The TD logo on the bottom righthand corner of the cover of Boy Soup goes againt Saanich School District policies and

Saanich School District says no thanks to free book for Grade 1s

School board policy prohibits accepting material with a corporate logo, in this case TD Bank

Some half a million five- and six-year-olds across the country have an opportunity this school year to boost their literacy skills, thanks to the Grade One Book Giveaway. Unless your child attends a school in the Saanich School District, that is.

The book giveaway, a project spearheaded by the Canadian Children’s Book Centre and sponsored by TD Bank, has for the past 12 years provided a free book to every Grade 1 student in Canada.

The Saanich School District is declining the book donation this year. It is one of only two school districts in the country that isn’t accepting the donation.

“Every now and then we get a school board that objects because there’s a logo on the front of the book,” said Charlotte Teeple, executive director of the CCBC.

TD, through its community giving division, donates to have the books printed and distributed nationally. As part of the deal, their logo is printed at the bottom of the front cover.

“This has nothing to do with the bank’s marketing department – they’re not trying to sell mortgages on the backs of six year olds,” Teeple said.

Wayne Hunter, chair of the Saanich board of education, says the issue is around the district’s sponsorship policies, not an aversion to free books.

“Up until this time we have a policy that we don’t take money or distribute anything that has a corporate logo or that type of thing on it,” he said.

Despite the good intentions surrounding literacy, Hunter says it’s not the board’s job to pick and choose which policies to adhere to and which to ignore. If the policy is to change to accommodate the donation of free books, it needs to go through proper channels.

“A number of board members feel that there are (policies) that we really need to look at again and make a further decision on,” he said. “But these discussions are going to happen individually. Whenever a policy is adjusted or we’re asking about a policy, we go out to the district for input.”

The district is currently doing just that with a different corporate sponsorship-related policy principle that doesn’t allow for donations from tobacco of alcohol sellers. This has prevented the board from accepting dry grad funding collected through B.C. Liquor Stores but not through the sale of alcohol.

Nancy MacDonald, SD63 CEO and superintendent, says to the best of her knowledge Saanich hasn’t accepted the book for the past 12 years, but said that somehow some Book Giveaway books have made it in schools in past years.

She said while the district won’t facilitate the book acquisition process, she suggested the CCPC could make the book available directly to parents.

Janine Roy, district principal of learning initiatives with the Greater Victoria School District, says SD61 is a proud supporter of the Book Giveaway.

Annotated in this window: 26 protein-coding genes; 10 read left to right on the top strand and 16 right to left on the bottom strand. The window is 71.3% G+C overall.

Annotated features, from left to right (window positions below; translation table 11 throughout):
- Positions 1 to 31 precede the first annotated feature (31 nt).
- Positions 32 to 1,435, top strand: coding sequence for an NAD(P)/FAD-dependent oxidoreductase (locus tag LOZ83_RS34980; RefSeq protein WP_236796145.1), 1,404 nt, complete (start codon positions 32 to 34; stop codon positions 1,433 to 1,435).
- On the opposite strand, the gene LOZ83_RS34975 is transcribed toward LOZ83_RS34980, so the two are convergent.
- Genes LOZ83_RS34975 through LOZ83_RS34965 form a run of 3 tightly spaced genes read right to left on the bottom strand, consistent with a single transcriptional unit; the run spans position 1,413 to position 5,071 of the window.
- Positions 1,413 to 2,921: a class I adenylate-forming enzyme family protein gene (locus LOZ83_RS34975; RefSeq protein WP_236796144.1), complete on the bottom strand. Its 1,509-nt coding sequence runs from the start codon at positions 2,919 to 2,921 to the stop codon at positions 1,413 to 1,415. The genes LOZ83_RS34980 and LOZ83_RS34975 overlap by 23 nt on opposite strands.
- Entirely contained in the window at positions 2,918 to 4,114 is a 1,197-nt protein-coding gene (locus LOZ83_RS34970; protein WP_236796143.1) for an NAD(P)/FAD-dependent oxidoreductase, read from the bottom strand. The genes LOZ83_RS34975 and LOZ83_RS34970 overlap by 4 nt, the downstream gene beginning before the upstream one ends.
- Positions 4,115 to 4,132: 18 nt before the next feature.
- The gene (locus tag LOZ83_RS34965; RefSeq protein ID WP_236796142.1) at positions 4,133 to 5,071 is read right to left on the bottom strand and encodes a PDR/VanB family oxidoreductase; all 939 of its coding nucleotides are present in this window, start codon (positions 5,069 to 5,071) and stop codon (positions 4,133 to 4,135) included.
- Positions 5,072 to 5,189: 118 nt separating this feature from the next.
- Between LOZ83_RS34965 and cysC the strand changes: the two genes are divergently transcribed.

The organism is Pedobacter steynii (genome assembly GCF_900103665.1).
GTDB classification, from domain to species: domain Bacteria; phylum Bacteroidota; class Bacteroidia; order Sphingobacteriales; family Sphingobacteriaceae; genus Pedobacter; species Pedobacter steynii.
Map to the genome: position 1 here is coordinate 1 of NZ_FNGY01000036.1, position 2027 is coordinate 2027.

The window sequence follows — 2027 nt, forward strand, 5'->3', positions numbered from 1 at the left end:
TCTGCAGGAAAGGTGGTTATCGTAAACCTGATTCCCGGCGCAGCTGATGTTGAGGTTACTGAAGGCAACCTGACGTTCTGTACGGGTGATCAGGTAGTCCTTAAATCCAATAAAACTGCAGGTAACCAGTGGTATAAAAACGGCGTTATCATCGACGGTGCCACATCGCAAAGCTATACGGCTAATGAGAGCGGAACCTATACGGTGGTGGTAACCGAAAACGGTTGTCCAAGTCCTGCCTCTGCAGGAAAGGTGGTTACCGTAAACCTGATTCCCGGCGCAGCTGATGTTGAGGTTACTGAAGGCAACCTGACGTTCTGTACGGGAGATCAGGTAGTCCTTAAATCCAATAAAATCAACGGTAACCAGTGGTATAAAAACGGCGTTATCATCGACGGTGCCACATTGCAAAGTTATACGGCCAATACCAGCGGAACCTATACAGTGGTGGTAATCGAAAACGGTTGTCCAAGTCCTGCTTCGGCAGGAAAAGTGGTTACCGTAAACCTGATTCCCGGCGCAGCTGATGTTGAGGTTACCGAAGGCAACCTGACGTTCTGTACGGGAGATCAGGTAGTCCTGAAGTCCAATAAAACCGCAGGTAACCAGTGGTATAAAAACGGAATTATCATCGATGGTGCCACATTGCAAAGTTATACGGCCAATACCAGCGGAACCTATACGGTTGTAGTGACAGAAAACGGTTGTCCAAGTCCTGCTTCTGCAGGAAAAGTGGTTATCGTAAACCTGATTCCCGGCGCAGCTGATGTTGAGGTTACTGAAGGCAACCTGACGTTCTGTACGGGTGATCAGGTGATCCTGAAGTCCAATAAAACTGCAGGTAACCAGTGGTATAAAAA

“We’re happy to support it because we know that reading at home has a significant impact on student reading success,” she said. “The more we have children enjoying great literature, the better.”

She say SD61 does not take issue with the logo on the cover, adding that the district is “grateful” that TD Bank provides these books to students, along with the CBCC.

Shar Levine, a B.C.-based member of the CBCC board of directors, spoke to the Saanich school board trustees earlier this school year in an attempt to convince them to change their minds about the book donation. She said the CBCC typically doesn’t have contact with school boards or provincial Ministries of Education – depending on which organization distributes the books in a province or territory – other than when the books are delivered.

She suggested the Saanich School District could use a sticker or a black felt to cover the logo.

The York Region District School Board is the other district in Canada that is denying the donation this year because of a similar policy.

“I do understand school boards have to be careful about companies wanting to bring this and that into the school, but really and truly, to have a child not get a wonderful book simply because of a small logo on the front is very disappointing,” Teeple said.

“It’s the Book Centre’s mission to bring great Canadian books to Canadian children; to inspire a love of books and passion in children. For some kids this is the first book they’ll own, for other it’ll be a book that turns them into readers or hopefully starts them on that path.”

This year’s book, Boy Soup, is written by Loris Lesynski and illustrated by Michael Martchenko (who frequently worked with Robert Munsch). Boy Soup is the story of a giant who catches a cold and learns from his home medical guide that the best remedy is a bowl of Boy Soup.

For more information on the CCBC, visit bookcentre.ca.

kslavin@saanichnews.com

 

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